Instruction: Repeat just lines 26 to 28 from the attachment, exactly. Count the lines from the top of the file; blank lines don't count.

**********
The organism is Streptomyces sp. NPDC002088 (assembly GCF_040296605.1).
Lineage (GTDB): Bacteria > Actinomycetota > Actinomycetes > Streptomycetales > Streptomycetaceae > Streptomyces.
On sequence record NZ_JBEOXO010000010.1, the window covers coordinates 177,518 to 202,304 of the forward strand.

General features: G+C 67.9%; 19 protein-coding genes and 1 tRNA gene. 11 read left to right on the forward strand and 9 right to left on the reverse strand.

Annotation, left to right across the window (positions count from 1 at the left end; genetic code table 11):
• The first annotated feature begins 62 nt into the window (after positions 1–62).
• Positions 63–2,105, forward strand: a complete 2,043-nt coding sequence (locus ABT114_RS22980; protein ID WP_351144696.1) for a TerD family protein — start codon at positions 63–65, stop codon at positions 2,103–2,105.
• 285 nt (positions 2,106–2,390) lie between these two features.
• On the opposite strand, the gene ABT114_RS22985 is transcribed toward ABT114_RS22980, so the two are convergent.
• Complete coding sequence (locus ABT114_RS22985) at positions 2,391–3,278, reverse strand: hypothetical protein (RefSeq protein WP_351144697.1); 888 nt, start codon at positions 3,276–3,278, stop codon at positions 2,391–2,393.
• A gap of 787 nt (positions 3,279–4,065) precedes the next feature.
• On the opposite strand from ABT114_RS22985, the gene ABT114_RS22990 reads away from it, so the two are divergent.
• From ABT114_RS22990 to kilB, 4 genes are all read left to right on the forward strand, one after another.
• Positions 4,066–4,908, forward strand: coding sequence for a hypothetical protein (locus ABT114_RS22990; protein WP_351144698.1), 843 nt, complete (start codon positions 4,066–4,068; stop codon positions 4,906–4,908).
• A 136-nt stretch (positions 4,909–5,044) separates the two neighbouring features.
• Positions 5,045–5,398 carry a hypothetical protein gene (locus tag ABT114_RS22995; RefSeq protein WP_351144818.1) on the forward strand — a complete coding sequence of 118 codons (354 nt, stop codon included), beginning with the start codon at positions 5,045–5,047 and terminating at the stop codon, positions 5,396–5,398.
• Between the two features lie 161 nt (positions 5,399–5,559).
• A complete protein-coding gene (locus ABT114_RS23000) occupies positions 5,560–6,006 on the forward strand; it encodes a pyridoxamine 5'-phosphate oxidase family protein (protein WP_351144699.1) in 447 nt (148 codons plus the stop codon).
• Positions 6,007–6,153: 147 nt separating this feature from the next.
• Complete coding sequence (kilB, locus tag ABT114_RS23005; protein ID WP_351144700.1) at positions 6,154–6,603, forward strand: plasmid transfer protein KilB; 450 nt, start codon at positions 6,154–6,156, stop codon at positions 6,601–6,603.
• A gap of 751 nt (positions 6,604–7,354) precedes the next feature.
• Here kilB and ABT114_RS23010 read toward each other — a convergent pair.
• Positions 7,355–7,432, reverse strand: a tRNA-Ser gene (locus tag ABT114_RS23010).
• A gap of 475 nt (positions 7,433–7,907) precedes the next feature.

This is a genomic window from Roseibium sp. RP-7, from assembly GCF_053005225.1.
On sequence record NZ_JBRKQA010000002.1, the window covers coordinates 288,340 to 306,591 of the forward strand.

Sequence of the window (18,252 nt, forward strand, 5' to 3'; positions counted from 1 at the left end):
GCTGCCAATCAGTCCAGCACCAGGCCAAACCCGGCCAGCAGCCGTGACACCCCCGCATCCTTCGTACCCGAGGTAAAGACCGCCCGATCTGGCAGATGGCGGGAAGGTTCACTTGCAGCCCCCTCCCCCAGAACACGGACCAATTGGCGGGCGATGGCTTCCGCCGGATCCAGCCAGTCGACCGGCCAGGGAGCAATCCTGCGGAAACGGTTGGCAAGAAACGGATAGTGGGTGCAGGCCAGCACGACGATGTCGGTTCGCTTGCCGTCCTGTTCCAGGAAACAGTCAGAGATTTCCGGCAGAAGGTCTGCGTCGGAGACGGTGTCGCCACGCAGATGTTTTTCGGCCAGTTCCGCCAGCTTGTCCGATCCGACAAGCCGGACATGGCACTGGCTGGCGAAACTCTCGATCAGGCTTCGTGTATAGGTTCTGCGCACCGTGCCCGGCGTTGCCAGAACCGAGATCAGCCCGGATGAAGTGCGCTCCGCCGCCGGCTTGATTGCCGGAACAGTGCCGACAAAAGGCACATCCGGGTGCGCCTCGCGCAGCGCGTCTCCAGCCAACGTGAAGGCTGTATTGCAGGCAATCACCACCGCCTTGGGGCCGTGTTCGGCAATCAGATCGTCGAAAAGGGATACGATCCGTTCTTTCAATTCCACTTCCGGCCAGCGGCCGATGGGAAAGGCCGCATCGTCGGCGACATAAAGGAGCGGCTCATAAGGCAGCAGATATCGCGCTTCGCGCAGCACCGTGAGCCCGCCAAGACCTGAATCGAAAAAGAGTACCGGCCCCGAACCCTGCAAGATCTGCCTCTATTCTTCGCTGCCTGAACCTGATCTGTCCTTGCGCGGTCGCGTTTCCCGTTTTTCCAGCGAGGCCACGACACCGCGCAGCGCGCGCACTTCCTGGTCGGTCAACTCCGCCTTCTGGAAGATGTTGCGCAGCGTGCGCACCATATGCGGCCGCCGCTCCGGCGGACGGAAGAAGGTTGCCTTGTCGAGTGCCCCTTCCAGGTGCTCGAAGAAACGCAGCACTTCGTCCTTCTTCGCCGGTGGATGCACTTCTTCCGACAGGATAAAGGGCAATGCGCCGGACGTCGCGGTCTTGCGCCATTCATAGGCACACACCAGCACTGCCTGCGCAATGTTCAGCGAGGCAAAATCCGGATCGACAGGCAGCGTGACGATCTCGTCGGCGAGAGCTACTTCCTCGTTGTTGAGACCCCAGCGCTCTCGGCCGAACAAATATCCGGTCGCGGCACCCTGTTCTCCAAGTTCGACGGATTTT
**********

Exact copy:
On sequence record NZ_JBRKQA010000002.1, the window covers coordinates 288,340 to 306,591 of the forward strand.

Sequence of the window (18,252 nt, forward strand, 5' to 3'; positions counted from 1 at the left end):
GCTGCCAATCAGTCCAGCACCAGGCCAAACCCGGCCAGCAGCCGTGACACCCCCGCATCCTTCGTACCCGAGGTAAAGACCGCCCGATCTGGCAGATGGCGGGAAGGTTCACTTGCAGCCCCCTCCCCCAGAACACGGACCAATTGGCGGGCGATGGCTTCCGCCGGATCCAGCCAGTCGACCGGCCAGGGAGCAATCCTGCGGAAACGGTTGGCAAGAAACGGATAGTGGGTGCAGGCCAGCACGACGATGTCGGTTCGCTTGCCGTCCTGTTCCAGGAAACAGTCAGAGATTTCCGGCAGAAGGTCTGCGTCGGAGACGGTGTCGCCACGCAGATGTTTTTCGGCCAGTTCCGCCAGCTTGTCCGATCCGACAAGCCGGACATGGCACTGGCTGGCGAAACTCTCGATCAGGCTTCGTGTATAGGTTCTGCGCACCGTGCCCGGCGTTGCCAGAACCGAGATCAGCCCGGATGAAGTGCGCTCCGCCGCCGGCTTGATTGCCGGAACAGTGCCGACAAAAGGCACATCCGGGTGCGCCTCGCGCAGCGCGTCTCCAGCCAACGTGAAGGCTGTATTGCAGGCAATCACCACCGCCTTGGGGCCGTGTTCGGCAATCAGATCGTCGAAAAGGGATACGATCCGTTCTTTCAATTCCACTTCCGGCCAGCGGCCGATGGGAAAGGCCGCATCGTCGGCGACATAAAGGAGCGGCTCATAAGGCAGCAGATATCGCGCTTCGCGCAGCACCGTGAGCCCGCCAAGACCTGAATCGAAAAAGAGTACCGGCCCCGAACCCTGCAAGATCTGCCTCTATTCTTCGCTGCCTGAACCTGATCTGTCCTTGCGCGGTCGCGTTTCCCGTTTTTCCAGCGAGGCCACGACACCGCGCAGCGCGCGCACTTCCTGGTCGGTCAACTCCGCCTTCTGGAAGATGTTGCGCAGCGTGCGCACCATATGCGGCCGCCGCTCCGGCGGACGGAAGAAGGTTGCCTTGTCGAGTGCCCCTTCCAGGTGCTCGAAGAAACGCAGCACTTCGTCCTTCTTCGCCGGTGGATGCACTTCTTCCGACAGGATAAAGGGCAATGCGCCGGACGTCGCGGTCTTGCGCCATTCATAGGCACACACCAGCACTGCCTGCGCAATGTTCAGCGAGGCAAAATCCGGATCGACAGGCAGCGTGACGATCTCGTCGGCGAGAGCTACTTCCTCGTTGTTGAGACCCCAGCGCTCTCGGCCGAACAAATATCCGGTCGCGGCACCCTGTTCTCCAAGTTCGACGGATTTT